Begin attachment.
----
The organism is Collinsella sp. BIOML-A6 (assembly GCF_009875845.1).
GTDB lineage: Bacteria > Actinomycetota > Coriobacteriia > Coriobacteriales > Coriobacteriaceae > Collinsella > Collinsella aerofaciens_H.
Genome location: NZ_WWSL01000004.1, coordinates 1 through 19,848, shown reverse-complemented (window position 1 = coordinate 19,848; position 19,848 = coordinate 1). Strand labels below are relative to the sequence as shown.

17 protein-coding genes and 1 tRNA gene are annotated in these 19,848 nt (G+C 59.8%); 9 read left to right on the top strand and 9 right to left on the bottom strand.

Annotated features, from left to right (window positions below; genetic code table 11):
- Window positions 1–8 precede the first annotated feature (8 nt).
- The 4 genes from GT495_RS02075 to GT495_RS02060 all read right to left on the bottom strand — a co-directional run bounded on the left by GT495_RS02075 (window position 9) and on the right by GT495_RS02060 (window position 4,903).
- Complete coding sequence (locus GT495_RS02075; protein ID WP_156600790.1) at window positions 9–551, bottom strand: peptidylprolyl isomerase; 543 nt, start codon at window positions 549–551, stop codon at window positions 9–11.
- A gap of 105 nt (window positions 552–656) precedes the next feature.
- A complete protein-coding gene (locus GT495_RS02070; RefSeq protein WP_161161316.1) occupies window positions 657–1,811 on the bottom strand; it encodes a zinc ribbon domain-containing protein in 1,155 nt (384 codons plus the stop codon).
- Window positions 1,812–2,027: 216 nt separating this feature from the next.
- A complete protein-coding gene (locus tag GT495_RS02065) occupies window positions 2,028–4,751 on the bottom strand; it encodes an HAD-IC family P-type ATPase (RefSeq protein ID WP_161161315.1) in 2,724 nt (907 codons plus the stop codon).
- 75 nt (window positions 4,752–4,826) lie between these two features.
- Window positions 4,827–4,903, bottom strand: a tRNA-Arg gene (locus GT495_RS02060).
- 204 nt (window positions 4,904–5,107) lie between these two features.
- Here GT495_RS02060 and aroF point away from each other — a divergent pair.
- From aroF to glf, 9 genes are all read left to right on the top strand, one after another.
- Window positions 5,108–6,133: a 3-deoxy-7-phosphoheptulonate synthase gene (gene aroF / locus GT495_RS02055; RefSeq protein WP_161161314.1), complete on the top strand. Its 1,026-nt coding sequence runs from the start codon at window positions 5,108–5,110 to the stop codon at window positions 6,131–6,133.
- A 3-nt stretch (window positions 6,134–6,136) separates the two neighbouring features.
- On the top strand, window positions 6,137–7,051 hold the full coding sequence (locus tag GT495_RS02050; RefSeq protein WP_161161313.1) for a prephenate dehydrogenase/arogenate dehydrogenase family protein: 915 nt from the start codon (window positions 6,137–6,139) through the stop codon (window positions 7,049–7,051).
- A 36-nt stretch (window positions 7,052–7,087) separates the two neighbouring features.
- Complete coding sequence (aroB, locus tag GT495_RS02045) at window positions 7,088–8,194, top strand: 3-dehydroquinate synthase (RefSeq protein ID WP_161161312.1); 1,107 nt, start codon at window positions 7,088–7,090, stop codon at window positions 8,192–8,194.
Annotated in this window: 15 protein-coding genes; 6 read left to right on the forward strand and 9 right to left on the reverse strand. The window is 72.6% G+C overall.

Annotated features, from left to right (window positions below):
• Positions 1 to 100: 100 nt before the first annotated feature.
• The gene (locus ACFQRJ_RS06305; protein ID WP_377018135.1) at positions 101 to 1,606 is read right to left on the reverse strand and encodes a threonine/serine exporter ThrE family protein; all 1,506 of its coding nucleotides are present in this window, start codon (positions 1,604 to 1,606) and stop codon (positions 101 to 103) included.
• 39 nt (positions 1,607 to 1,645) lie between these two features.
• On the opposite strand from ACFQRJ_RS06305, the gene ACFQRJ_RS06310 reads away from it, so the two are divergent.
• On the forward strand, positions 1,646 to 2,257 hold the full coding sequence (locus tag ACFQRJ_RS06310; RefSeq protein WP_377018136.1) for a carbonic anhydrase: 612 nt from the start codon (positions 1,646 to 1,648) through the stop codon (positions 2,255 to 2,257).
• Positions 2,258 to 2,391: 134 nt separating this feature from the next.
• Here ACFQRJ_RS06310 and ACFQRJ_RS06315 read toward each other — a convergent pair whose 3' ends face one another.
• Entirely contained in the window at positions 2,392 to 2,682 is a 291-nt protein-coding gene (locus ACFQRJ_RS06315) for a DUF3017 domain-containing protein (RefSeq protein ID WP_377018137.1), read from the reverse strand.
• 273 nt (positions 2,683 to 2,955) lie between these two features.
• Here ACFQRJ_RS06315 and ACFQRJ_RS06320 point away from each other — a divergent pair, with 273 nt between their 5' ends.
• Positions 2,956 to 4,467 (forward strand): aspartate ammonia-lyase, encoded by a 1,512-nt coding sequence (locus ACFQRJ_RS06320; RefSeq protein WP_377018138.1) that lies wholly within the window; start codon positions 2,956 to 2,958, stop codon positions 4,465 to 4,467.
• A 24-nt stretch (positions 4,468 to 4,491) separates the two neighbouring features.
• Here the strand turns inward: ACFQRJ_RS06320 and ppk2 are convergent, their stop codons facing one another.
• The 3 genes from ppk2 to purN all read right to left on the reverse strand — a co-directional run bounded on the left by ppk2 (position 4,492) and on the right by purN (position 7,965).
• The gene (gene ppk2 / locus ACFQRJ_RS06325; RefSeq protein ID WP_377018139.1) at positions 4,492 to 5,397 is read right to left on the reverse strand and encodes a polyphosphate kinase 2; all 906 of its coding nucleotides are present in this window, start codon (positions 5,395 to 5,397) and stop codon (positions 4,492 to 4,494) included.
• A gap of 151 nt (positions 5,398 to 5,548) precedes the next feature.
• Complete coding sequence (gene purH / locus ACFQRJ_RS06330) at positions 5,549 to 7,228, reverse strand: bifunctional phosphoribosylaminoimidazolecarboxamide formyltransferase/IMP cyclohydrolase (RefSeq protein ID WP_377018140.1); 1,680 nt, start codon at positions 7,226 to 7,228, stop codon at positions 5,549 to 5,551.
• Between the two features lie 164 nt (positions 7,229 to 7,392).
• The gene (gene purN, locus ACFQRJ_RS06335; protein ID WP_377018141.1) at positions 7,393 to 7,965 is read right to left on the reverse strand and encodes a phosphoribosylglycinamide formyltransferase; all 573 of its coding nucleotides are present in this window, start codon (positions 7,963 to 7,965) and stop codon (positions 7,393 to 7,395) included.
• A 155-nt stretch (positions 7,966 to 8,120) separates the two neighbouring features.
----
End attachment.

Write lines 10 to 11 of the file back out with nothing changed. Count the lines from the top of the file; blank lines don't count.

- A complete protein-coding gene (locus GT495_RS02070; RefSeq protein WP_161161316.1) occupies window positions 657–1,811 on the bottom strand; it encodes a zinc ribbon domain-containing protein in 1,155 nt (384 codons plus the stop codon).
- Window positions 1,812–2,027: 216 nt separating this feature from the next.